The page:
Why, in a 2,160-word article, Classified Files Offer New Insights Into Detainees, which dominates the front page of today’s New York Times print edition, is the key source of the revelations buried so deep that the reader has to guess at it?
Wikileaks, without which there would be no story, is not acknowledged until the 10th paragraph — 644 words in — long after the jump to an inside page, and then only obliquely in reference to the Obama administration’s objection to seeing the documents published. An even longer 2,360-word article, Judging Detainees’ Risk, Often With Flawed Evidence, which also begins on the front page as a sidebar, does not cite Wikileaks until the 19th paragraph, 1,244 words in.
Sure, there’s a boxed note in the print edition explaining where the trove of leaks comes from. It appears within a large double spread covering four inside pages. And yes, there’s an external citation alongside the stories on the Web site. But notice that the prominent banner above the stories omits mention of Wikileaks:
The GUANTANAMO FILES A trove of classified documents opens a window on the prison, nearly 10 years after its establishment.
Anybody who reads the mainbar and sidebar without seeing the citation, especially once the stories are archived, will have to search for the Wikileaks acknowledgment.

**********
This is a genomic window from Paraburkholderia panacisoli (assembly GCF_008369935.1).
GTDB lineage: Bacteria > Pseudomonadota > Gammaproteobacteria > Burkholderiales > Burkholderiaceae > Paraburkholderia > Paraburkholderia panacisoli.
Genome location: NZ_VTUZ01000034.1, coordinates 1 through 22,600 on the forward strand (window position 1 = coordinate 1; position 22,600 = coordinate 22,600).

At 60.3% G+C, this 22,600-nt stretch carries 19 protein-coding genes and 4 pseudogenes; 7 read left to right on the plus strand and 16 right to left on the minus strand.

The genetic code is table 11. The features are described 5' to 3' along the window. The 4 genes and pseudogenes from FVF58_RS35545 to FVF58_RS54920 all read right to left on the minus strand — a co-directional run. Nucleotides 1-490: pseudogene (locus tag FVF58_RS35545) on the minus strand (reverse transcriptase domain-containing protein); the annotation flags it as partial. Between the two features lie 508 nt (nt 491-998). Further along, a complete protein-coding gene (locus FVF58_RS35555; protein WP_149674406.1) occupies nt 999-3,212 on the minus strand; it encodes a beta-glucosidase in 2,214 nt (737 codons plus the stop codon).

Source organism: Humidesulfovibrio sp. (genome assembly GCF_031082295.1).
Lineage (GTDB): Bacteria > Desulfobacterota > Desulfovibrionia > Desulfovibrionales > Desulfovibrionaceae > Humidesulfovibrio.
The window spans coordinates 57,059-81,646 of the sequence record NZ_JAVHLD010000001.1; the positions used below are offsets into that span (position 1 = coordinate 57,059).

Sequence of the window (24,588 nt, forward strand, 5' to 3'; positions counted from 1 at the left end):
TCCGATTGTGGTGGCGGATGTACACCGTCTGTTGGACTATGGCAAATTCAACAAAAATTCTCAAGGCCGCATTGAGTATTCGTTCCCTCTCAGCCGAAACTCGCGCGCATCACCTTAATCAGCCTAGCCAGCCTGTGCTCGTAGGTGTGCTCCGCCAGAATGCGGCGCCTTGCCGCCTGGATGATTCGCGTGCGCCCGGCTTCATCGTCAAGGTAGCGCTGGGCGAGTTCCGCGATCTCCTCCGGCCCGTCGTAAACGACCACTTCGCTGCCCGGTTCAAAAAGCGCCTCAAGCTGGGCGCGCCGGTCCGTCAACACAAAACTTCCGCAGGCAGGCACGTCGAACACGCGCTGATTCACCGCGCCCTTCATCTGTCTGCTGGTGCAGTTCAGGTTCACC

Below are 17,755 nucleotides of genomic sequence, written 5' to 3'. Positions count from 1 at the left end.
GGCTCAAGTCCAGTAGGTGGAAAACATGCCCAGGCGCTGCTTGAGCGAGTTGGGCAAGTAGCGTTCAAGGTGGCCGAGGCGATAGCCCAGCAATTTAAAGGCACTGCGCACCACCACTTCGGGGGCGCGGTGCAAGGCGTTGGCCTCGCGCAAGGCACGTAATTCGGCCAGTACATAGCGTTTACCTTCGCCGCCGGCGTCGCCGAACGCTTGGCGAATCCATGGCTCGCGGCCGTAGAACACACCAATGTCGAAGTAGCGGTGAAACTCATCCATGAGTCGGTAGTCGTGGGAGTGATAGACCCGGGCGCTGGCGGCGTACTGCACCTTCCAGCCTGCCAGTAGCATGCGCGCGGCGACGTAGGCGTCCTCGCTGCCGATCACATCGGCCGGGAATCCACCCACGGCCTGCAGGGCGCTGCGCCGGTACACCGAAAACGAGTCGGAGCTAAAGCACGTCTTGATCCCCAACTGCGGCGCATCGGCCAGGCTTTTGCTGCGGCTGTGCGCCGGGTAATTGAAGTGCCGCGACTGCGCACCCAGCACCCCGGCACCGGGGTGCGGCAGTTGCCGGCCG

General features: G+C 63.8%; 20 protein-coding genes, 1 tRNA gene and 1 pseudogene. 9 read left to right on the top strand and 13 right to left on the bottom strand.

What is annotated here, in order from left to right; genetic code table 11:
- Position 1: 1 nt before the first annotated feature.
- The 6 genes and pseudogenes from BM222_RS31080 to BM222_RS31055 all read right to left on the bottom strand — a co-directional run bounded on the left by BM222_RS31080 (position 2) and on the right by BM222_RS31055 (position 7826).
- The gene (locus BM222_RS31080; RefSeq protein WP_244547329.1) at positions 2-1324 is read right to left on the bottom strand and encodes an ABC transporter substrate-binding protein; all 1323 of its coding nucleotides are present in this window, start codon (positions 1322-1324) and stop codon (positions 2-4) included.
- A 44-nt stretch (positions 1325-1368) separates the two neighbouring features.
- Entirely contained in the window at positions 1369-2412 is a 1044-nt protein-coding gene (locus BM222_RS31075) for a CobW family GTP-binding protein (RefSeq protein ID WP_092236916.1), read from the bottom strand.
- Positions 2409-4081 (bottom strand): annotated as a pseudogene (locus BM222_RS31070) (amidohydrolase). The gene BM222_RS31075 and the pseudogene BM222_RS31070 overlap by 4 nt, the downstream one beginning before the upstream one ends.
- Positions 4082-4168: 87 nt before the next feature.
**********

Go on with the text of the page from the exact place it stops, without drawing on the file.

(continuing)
Just so you know: Another sidebar, As Acts of War or Despair, Suicides Rattle a Prison, buries Wikileaks in the 12th paragraph (of 19). And a 1,200-word story, Libyan, Once a Detainee, Is Now a U.S. Ally of Sorts, which is included in the series and repeatedly cites a secret Libyan intelligence document, makes no mention of Wikileaks at all, perhaps because the “Guantánamo assessment” that it does cite was not part of the Wikileaks trove. (I had to parse the story closely to tell, and I’m still not certain.)
The Guardian does no better. Its 1,137-word story, Guantánamo leaks lift lid on world’s most controversial prison, dumps Wikileaks into the 25th of 27 paragraphs. Somehow it took them 1,028 words to get to that citation.
Now I know that both The Times and The Guardian have had their problems with Wikileaks founder Julian Assange, complaining that he’s a naughty boy who is insufficiently respectful of them. But c’mon.
Postscript: Apparently Assange may not have been involved in the Guantánamo leaks that The Times et al. have published. Glenn Greenwald mentions that Daniel Domscheit-Berg, a former WikiLeaks associate (and a rival of Assange’s) may have been. In any case, Greenwald focuses on the importance of the leaks and more substantial journalistic shortcomings than editors pissing down their own pants.
PPS: Michael Calderone reports the backstory on the media race to publish Wikileaks’ trove of secret Guantánamo documents. It clarifies a few things … sorta.
Here’s the kicker: Over Half of 2011’s New York Times Issues Rely on WikiLeaks. Caitlin Dickson has counted. “[O]n 63 days so far this year NYT reporters have relied on WikiLeaks documents as sources for their stories,” she writes in The Atlantic. April 25 is the 115th day of the year, she points out. “And just to be clear,” Dickson adds, “we didn’t count stories that merely mentioned WikiLeaks or Julian Assange or Bradley Manning, only the ones that used documents from the site as a reporting source.” The headline alone rates a belly laugh.